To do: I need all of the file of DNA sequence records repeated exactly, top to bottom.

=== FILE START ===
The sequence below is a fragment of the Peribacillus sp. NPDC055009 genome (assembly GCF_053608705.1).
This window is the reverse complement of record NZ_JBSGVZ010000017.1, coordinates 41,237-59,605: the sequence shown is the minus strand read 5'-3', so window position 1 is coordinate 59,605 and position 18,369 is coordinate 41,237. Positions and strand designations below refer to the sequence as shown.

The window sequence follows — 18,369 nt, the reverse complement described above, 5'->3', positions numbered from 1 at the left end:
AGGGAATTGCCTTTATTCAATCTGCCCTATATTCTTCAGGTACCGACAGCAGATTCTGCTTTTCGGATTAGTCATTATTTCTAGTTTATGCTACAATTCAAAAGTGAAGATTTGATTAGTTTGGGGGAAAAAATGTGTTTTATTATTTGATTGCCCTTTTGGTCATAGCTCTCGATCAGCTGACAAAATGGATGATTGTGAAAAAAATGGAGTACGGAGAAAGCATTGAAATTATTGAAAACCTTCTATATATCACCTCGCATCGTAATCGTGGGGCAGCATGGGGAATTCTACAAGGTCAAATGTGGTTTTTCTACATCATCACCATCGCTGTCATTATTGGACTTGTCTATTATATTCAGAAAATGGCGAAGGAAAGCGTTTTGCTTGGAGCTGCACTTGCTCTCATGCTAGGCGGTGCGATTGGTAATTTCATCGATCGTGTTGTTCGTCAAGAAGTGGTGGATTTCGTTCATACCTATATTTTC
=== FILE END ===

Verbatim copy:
The sequence below is a fragment of the Peribacillus sp. NPDC055009 genome (assembly GCF_053608705.1).
This window is the reverse complement of record NZ_JBSGVZ010000017.1, coordinates 41,237-59,605: the sequence shown is the minus strand read 5'-3', so window position 1 is coordinate 59,605 and position 18,369 is coordinate 41,237. Positions and strand designations below refer to the sequence as shown.

The window sequence follows — 18,369 nt, the reverse complement described above, 5'->3', positions numbered from 1 at the left end:
AGGGAATTGCCTTTATTCAATCTGCCCTATATTCTTCAGGTACCGACAGCAGATTCTGCTTTTCGGATTAGTCATTATTTCTAGTTTATGCTACAATTCAAAAGTGAAGATTTGATTAGTTTGGGGGAAAAAATGTGTTTTATTATTTGATTGCCCTTTTGGTCATAGCTCTCGATCAGCTGACAAAATGGATGATTGTGAAAAAAATGGAGTACGGAGAAAGCATTGAAATTATTGAAAACCTTCTATATATCACCTCGCATCGTAATCGTGGGGCAGCATGGGGAATTCTACAAGGTCAAATGTGGTTTTTCTACATCATCACCATCGCTGTCATTATTGGACTTGTCTATTATATTCAGAAAATGGCGAAGGAAAGCGTTTTGCTTGGAGCTGCACTTGCTCTCATGCTAGGCGGTGCGATTGGTAATTTCATCGATCGTGTTGTTCGTCAAGAAGTGGTGGATTTCGTTCATACCTATATTTTC